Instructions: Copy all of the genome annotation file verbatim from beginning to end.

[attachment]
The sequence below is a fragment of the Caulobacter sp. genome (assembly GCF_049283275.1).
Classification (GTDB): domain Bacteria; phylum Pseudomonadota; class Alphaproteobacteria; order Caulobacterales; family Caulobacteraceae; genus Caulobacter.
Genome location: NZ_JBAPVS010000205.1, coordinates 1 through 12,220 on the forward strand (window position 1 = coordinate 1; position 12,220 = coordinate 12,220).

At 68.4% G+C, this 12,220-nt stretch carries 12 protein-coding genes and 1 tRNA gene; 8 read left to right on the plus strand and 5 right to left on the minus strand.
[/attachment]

The sequence below is a fragment of the Caulobacter sp. genome (assembly GCF_049283275.1).
Classification (GTDB): domain Bacteria; phylum Pseudomonadota; class Alphaproteobacteria; order Caulobacterales; family Caulobacteraceae; genus Caulobacter.
Genome location: NZ_JBAPVS010000205.1, coordinates 1 through 12,220 on the forward strand (window position 1 = coordinate 1; position 12,220 = coordinate 12,220).

At 68.4% G+C, this 12,220-nt stretch carries 12 protein-coding genes and 1 tRNA gene; 8 read left to right on the plus strand and 5 right to left on the minus strand.